From the Cyber Newswire

Phishing concept background, Phishing email, Data Breach, Theft,

PHISHING IS #1 — The U.S. Federal Trade Commission says fake emails have overtaken phone calls as the most common way to scam victims. In most cases, the sender claims to be from an authority figure, such as a government agency, a bill collector, a tech support expert, or a bank. PCMag says a typical phishing victim in the U.S. now loses about $7,000, more than double the amount in 2019.


PASSWORD RESET REQUEST — Cyber attackers are targeting employees — especially sales executives, HR, and accounting teams — with emails asking them to reset the username and password to their Microsoft Azure accounts. The phishing emails are usually urgent in tone and don’t include graphics or logos. Proofpoint says there has been a “substantial increase” in this activity in recent weeks.

Wize logo

SURPRISE! THAT’S NOT YOUR LIVING ROOM — Wyze, the home security camera company, says 13,000 customers received images from other peoples’ cameras during February. Malwarebytes says this is the second time in a year Wyze cameras have malfunctioned this way. Affected customers received thumbnail images from other customers’ security cameras and were alerted if those customers’ activity alarms went off.

AI Has come to this
OpenAI, the company that launched the AI revolution a year ago, has introduced a new product called Sora. A user simply describes the desired scene, and the technology creates a detailed video. It will be the next big thing in tech.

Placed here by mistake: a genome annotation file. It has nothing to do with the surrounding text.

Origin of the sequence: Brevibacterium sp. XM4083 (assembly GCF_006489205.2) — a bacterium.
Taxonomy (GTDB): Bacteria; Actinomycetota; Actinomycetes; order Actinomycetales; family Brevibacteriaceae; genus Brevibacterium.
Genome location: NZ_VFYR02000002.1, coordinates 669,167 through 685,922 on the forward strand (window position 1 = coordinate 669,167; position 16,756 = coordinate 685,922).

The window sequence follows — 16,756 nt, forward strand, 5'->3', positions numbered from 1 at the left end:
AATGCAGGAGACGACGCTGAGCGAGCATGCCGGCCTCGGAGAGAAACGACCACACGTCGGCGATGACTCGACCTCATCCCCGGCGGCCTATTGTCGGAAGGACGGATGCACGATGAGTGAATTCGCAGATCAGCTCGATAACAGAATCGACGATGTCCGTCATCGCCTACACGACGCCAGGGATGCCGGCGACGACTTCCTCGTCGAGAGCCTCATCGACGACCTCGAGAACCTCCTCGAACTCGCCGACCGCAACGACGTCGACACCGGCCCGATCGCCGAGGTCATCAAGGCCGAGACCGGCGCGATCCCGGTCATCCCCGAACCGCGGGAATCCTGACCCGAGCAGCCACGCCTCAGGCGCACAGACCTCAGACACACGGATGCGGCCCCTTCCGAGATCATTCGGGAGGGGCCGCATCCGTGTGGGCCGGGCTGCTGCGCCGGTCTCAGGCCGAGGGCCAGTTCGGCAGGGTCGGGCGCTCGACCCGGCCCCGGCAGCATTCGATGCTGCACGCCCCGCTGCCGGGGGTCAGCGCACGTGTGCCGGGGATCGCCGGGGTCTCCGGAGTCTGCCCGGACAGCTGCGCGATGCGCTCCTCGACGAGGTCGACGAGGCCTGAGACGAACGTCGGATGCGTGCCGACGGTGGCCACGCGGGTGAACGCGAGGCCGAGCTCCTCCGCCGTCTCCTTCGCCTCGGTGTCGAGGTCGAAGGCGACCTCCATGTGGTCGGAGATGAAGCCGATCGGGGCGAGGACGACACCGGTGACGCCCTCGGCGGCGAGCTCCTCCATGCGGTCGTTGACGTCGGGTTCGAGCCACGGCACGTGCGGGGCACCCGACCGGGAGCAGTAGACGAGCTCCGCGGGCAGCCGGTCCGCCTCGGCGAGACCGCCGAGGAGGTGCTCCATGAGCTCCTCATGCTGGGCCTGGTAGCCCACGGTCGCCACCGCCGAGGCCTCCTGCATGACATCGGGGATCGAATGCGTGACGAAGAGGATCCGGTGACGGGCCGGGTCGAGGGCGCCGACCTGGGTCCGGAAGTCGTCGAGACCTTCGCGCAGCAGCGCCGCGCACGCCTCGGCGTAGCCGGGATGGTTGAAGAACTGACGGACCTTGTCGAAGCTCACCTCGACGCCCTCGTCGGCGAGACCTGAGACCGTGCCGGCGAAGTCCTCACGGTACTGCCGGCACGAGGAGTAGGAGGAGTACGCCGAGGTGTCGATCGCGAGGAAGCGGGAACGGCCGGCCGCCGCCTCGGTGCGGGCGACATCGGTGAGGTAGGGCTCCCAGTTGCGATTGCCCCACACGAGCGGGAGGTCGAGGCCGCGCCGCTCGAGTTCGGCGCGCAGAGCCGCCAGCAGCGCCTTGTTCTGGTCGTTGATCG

One more thing...

March 1 Cartoon

Answers to readers'
cybersecurity questions

“What happens if you use a password manager and forget a password it creates?”

Password manager software is designed to remember and manage all your passwords. But password managers require a “master password” for you to view, export, or change passwords it stores, so don’t lose it! Some password managers lock you out of your account — and all the passwords it contains — if you lose that master password.

“What are some best practices to use when reviewing email? I thought I was pretty good at identifying scam emails, but I almost fell for one recently designed to look like it came from Comcast. It was well-written and designed. When I looked at it closer, I finally realized it was fake.”

Look at the sender’s email address. No doubt, it was not sent from “” A nonsense email address or an address close to the real thing (like is the biggest clue that an email is fake. Are you still wondering if the message is genuine? Log in to the website directly and check your account.

“I am new at this. How do scammers take over someone’s Facebook account?”

The most common method is to send the victim an email that appears to be from Facebook, telling them to click a link in the email and log in to their Facebook account. The scammers then have the victim’s username and password, which they use to log in, change the password, and log the owner out. One way to protect yourself from this is to turn on two-factor authentication by visiting Click “Password and Security” and choose how you’d like Facebook to alert you if someone tries to get into your account.

Send us your cybersecurity question for possible use in a future newsletter.

Cyber cartoon © 2024 Marketoonist | Original content © 2024 Aware Force LLC